If you want to spend money on some form of optical enhancement that you don't already have, get binoculars. Binoculars are cheaper, more mobile, easier to use, and usable for other things if you get bored of astronomy. Also, under beginner circumstances they are usually better for general looking at and getting to know the sky.

Back to top

Plan ahead

You will probably have the most fun if you know what you're going to do before you try to do it. Whether it's well in advance or a few minutes beforehand, work out a plan of what you're actually going to look at when you go outside. This could be specific "I'm going to find Mercury," or vague "I'm going to sit around and stare at the Milky Way for no particular reason." The fact that it is there is what is important. Otherwise you might end up wondering why you went outside in the first place.

Back to top

Learn to read a map

If you're planning on looking for something specific, make sure you know where to look. There are lots of star maps available They can be found in most astronomy books which are available in both bookshops and public libraries. There are also other types of maps, such as planispheres which can rotate and show exactly what is in the sky at the current time.

Alternatively you could use any of a lot of computer programs currently available for tracking stars and planets. One of the most popular shareware programs to do this on a Microsoft Windows platform is Skymap. Don't be lazy and take a laptop outside when looking for something however. Even with the brightness turned right down it will nearly always be too bright to keep your eyes adjusted. If you need a star map, print it out beforehand and use a red filtered torch to look at it.

Make sure you can use a star map as soon as possible. Get used to seeing something on a map and being able to find it in the sky. All you really need is to identify one constellation in the sky, then look at what is next to it on a map and gradually work your way out. Keep in mind that if the sky is not completely dark (such as if you live near a city) you might not be able to see all the constellations. Similarly in a very dark sky situation it may be more difficult to pick any constellations out because so many other stars will be visible.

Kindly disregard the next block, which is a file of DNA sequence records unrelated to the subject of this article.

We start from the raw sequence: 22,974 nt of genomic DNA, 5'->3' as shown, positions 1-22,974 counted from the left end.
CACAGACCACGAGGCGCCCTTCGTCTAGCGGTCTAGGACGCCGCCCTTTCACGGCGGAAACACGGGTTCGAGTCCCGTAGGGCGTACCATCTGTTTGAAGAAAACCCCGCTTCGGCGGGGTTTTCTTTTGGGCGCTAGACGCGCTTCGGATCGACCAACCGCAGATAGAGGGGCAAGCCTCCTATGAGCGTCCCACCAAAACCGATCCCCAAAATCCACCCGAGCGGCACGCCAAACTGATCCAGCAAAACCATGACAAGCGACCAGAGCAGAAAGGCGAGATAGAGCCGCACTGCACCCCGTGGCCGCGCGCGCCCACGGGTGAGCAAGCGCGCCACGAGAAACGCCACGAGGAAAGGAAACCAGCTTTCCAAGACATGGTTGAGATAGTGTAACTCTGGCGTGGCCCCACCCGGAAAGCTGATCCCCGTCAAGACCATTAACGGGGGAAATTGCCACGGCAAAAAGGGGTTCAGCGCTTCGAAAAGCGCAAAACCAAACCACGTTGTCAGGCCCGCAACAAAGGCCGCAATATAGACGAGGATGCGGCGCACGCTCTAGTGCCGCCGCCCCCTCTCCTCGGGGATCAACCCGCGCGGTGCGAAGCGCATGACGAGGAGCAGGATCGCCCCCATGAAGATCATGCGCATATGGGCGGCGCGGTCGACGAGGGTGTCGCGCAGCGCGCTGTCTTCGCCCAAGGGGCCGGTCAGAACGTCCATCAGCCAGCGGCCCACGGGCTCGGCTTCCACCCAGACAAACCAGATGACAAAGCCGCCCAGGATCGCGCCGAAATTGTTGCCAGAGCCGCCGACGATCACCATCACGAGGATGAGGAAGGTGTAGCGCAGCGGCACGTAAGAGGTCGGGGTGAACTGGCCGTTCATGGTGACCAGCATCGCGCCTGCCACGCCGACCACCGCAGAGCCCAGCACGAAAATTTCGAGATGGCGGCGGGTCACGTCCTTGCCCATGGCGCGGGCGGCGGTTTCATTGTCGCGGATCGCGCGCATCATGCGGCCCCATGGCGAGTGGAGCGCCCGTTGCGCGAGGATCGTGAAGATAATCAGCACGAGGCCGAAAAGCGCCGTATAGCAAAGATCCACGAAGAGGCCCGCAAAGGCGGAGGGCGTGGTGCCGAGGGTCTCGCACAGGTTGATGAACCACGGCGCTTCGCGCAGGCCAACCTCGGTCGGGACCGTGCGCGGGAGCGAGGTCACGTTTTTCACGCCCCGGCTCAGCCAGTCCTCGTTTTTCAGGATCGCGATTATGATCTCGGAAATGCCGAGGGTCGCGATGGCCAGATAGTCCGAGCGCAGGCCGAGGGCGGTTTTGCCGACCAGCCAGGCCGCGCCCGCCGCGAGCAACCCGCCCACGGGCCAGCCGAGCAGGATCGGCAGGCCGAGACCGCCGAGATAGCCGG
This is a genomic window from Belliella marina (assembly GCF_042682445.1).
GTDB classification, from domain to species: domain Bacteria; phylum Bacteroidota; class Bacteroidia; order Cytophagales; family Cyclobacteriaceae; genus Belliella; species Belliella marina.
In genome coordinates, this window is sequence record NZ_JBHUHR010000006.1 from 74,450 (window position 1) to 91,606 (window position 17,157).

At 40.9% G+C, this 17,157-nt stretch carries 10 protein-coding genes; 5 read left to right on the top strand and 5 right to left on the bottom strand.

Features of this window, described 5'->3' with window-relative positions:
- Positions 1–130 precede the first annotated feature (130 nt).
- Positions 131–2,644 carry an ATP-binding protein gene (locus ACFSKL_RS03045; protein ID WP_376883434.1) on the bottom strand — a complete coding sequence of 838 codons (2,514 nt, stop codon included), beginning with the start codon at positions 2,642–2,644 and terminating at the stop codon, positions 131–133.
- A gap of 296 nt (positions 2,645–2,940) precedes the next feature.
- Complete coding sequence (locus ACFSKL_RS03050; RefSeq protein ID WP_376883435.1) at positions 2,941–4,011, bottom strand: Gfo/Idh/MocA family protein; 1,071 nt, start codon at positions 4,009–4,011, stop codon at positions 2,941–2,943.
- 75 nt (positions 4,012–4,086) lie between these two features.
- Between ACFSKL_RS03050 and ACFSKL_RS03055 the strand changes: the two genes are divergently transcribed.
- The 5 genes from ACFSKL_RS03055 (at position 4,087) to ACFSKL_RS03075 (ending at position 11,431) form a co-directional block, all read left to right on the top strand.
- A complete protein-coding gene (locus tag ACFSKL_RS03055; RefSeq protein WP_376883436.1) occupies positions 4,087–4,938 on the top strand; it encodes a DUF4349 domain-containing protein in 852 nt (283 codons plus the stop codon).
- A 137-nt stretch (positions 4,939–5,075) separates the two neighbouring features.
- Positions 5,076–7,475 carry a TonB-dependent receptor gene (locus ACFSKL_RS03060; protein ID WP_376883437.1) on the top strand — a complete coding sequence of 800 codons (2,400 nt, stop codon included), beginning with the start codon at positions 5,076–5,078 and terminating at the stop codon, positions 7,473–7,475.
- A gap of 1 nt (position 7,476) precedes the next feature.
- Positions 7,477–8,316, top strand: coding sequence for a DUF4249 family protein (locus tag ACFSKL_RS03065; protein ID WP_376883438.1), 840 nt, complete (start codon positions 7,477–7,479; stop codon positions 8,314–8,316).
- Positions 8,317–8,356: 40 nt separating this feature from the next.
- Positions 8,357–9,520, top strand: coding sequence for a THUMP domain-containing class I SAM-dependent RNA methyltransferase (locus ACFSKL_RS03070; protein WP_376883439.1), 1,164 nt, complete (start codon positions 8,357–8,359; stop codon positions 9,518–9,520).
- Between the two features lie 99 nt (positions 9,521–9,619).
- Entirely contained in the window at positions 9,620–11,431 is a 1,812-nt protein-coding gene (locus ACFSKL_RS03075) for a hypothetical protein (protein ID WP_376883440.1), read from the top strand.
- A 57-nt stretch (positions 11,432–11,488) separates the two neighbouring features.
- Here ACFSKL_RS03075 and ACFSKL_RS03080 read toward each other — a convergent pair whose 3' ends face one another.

Back to top

Make notes

This isn't mandatory but it's useful. If possible, get hold of a diary or log book of some sort and write in it what you did each time you go outside. Write reports, write theories, draw pictures, write poetry, write in it whatever you want just as long as you keep it. It's something you'll appreciate a few years down the track, and a good habit to get in to.

Back to top

Don't be stupid

This is a standard common sense rule. Try to remember that very very occasionally people do actually get suspicious of shady characters wearing balaclavas walking around late at night. Particularly if they're carrying large tubular-shaped objects.

If you have neighbours and it's convenient, consider letting them know in advance that if something goes bump in the night then it just might be you. In the past there have been wierd and wacky occurences such as people calling the police about a suspicious person with a large cannon possibly aimed at houses on the far hills.

Since your eyes are adjusted to the dark, keep in mind that you'll probably see approaching people before they see you. Try not to suddenly surprise them. As fun as it is to play practical jokes on people, playing them on people you don't know is asking for trouble. On the other hand, playing them on people you do know can become an art.

Back to top

Join a society

Space related or not, you're likely to find that no matter what your interest there are flocks of people just as crazy and unusual as yourself. Astronomy is no exception. To be fair having said as such, it should be mentioned that most astronomers have the privilege of being able to truthfully state that they are neither politicians nor lawyers.

In most places there are lots of astronomical societies. If it's a local society you can easily meet people who are interested in all the same things you are. If you're in New Zealand, check out the Dark Skies society page for more information.

Back to top

Have fun

If you don't have fun, it's not worth doing.

Back to top

Back to Socks in Space